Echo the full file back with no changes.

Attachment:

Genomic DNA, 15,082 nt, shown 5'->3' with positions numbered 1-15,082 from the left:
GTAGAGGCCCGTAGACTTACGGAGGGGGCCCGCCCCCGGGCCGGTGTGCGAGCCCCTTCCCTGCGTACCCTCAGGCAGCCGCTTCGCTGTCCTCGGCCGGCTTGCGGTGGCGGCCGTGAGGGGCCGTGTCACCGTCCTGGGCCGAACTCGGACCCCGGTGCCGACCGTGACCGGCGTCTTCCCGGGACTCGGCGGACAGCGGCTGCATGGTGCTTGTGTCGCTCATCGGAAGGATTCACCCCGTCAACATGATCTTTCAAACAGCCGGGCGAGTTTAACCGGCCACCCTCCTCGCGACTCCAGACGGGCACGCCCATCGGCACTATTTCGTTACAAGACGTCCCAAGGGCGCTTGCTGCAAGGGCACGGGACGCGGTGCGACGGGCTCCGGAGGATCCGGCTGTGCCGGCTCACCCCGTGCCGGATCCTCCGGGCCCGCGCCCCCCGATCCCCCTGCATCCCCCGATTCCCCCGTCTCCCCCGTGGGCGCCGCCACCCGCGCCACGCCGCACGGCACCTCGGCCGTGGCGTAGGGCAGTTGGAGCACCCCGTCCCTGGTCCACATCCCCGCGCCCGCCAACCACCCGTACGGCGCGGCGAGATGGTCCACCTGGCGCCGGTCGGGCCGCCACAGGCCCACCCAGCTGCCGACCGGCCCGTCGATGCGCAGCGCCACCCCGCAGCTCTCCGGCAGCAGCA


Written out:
Genomic DNA, 15,082 nt, shown 5'->3' with positions numbered 1-15,082 from the left:
GTAGAGGCCCGTAGACTTACGGAGGGGGCCCGCCCCCGGGCCGGTGTGCGAGCCCCTTCCCTGCGTACCCTCAGGCAGCCGCTTCGCTGTCCTCGGCCGGCTTGCGGTGGCGGCCGTGAGGGGCCGTGTCACCGTCCTGGGCCGAACTCGGACCCCGGTGCCGACCGTGACCGGCGTCTTCCCGGGACTCGGCGGACAGCGGCTGCATGGTGCTTGTGTCGCTCATCGGAAGGATTCACCCCGTCAACATGATCTTTCAAACAGCCGGGCGAGTTTAACCGGCCACCCTCCTCGCGACTCCAGACGGGCACGCCCATCGGCACTATTTCGTTACAAGACGTCCCAAGGGCGCTTGCTGCAAGGGCACGGGACGCGGTGCGACGGGCTCCGGAGGATCCGGCTGTGCCGGCTCACCCCGTGCCGGATCCTCCGGGCCCGCGCCCCCCGATCCCCCTGCATCCCCCGATTCCCCCGTCTCCCCCGTGGGCGCCGCCACCCGCGCCACGCCGCACGGCACCTCGGCCGTGGCGTAGGGCAGTTGGAGCACCCCGTCCCTGGTCCACATCCCCGCGCCCGCCAACCACCCGTACGGCGCGGCGAGATGGTCCACCTGGCGCCGGTCGGGCCGCCACAGGCCCACCCAGCTGCCGACCGGCCCGTCGATGCGCAGCGCCACCCCGCAGCTCTCCGGCAGCAGCA